On Tuesday, at a widely publicized press conference, Mayor Nir Barkat announced his plan for an area known as El-Bustan, or Gan Hamelech, in Silwan. According to the proposal, Gan Hamelech would be transformed from a rundown neighborhood that includes 88 illegal buildings into an attractive tourist site. At the event, at which representatives from the local and foreign press packed the hall, Barkat insisted that the new plan was not connected to his recent bid to retroactively issue permits to certain structures in Silwan in return for reversing the evacuation order for Beit Yehonatan.

Barkat was at pains to point out that while most of the residents involved had agreed to the plan, he had agreed to a request by Prime Minister Binyamin Netanyahu to postpone its launch until all those involved gave their consent.

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The proposal includes destroying dozens of houses at the base of the Kidron Valley to make way for a national park. Residents would be relocated during construction and then moved to multistory apartment buildings that would also include shops, restaurants, art galleries and a community center.

As it turns out, the project was conceived long before it was published. On a Friday morning just a few months after Barkat was elected, city engineer Shlomo Eshkol, Deputy Mayor and head of the Construction and Planning Committee Kobi Kahlon, city council member responsible for east Jerusalem Yakir Segev, head of the construction permits enforcement department Ofir May and former head of the construction permits department Araleh Bin-Nun were summoned for a special meeting in the mayor’s office. At 8:15 a.m. sharp, Barkat opened the meeting with an unusual comment. “What will be said here will have to remain a secret for the moment,” he announced, piquing the participants’ curiosity.

“I have decided to deal with Gan Hamelech in Silwan,” Barkat began. “I am not talking about demolishing or evacuating it, I’m talking about a dream, about transforming a slum into an attractive venue, and I want to hear your ideas.”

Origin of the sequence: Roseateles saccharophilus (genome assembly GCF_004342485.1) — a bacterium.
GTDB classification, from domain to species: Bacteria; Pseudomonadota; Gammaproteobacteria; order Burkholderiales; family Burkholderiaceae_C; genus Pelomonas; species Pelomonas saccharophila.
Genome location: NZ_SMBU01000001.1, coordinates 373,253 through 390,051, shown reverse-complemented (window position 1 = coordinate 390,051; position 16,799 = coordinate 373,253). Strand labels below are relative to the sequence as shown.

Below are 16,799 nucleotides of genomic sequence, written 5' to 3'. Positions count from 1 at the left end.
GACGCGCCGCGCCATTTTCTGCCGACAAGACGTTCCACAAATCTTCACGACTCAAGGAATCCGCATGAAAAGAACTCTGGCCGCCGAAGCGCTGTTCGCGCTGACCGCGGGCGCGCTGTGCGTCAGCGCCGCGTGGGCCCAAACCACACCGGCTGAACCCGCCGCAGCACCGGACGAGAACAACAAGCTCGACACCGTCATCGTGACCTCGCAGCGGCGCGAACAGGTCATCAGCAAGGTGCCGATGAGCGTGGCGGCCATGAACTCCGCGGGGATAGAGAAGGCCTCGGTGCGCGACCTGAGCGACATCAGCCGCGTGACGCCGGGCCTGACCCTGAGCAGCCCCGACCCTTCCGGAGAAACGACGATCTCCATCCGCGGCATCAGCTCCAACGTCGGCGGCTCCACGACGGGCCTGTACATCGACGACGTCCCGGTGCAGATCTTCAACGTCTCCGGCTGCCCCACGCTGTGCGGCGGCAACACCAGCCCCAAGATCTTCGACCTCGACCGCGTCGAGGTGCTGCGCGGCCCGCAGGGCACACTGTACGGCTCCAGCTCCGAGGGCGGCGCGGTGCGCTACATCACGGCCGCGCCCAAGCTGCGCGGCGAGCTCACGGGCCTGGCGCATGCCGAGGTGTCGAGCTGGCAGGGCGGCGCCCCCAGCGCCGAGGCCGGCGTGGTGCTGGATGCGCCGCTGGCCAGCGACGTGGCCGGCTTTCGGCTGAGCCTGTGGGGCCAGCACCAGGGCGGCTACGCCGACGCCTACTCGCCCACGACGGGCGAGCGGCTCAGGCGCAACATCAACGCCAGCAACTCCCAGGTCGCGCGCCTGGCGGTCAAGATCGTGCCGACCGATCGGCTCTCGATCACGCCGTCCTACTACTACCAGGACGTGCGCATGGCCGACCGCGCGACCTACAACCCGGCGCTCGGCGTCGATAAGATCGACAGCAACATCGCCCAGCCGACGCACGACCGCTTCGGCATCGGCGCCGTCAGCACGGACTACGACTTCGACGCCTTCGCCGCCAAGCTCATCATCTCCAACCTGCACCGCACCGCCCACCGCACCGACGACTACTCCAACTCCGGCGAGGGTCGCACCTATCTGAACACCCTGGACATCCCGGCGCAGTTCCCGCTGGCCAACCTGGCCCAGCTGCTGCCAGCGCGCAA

After a short silence, one of those present mentioned the issue of legal ownership and another talked about the uproar anything connected with east Jerusalem would trigger here and abroad. Someone mentioned the issue of illegal structures and the need to do something about it, “and not only in Silwan,” and so on.

Barkat sat back and stared at them quietly for a while, then raised his hand and said: “I am not interested in discussing the problems – believe me, I am familiar with them. I’m interested in hearing your ideas in terms of your portfolios and your advice as to how to proceed.”

Eshkol pointed out that huge sums of money would be needed to make improvements in the area. Barkat interrupted him, saying, “People, you don’t understand me, I don’t want to hear about the difficulties, I want to hear your ideas and propositions,” and added, “you have to understand. My success as mayor of Jerusalem will be judged according to this project. Stop thinking and start dreaming with me.”



You’ve been mulling over this plan right from the beginning of your term. Why?

From the day I became mayor I knew we had to change direction. Of course, I knew the harsh reality on the ground, but I didn’t come to this job to waste my time. I came here with a sense of duty to accomplish.



But still, you knew that this a highly sensitive area – what convinced you to deal with it?

If not me, then who? I am not one to run away from responsibility. Once I understood this had to be taken care of, I did what I had to do.”



Did you take into consideration the problems, the pressure and the tensions surrounding anything to do with east Jerusalem?

I have never been afraid to do the things I believe in. This is the right thing to do, I have no doubt about it.”


Why did you still decide to go public with the plan despite your commitment to the prime minister to hold off submitting it to the local Construction and Planning Committee?

There were too many rumors, and people began to spread false information, which caused tension and might have jeopardized the whole plan, including among those [Arab residents] who had already agreed. There was information saying that we planned to demolish all the structures there, that people would be evacuated from the city and so on. So I had no other choice than to go public with the real information.



Will right-wing organizations such as the Ir David Foundation be involved here like they are in other parts of east Jerusalem?

Absolutely not. Not in the conception, not in the process, not even as subcontractors. On the other hand, I will more than welcome the participation of Arab subcontractors in this project.



There are opponents among the residents and some of the members of your coalition. What is your response to this?

The fact that extremists from the Left, including the Israeli Left, and the Right are against this project speaks for itself. We are aware of the efforts of radical left-wing Israeli associations to convince the Arab residents not to accept the plan, since they believe that this city should be divided, just as we know that the Right is totally opposed – it believes this plan is a gift to those who broke the law by building without permits and therefore are against it.

Regarding the residents, it is obvious that they cannot and therefore will not publicly voice their support, but as the result of negotiations, most have signed in agreement.

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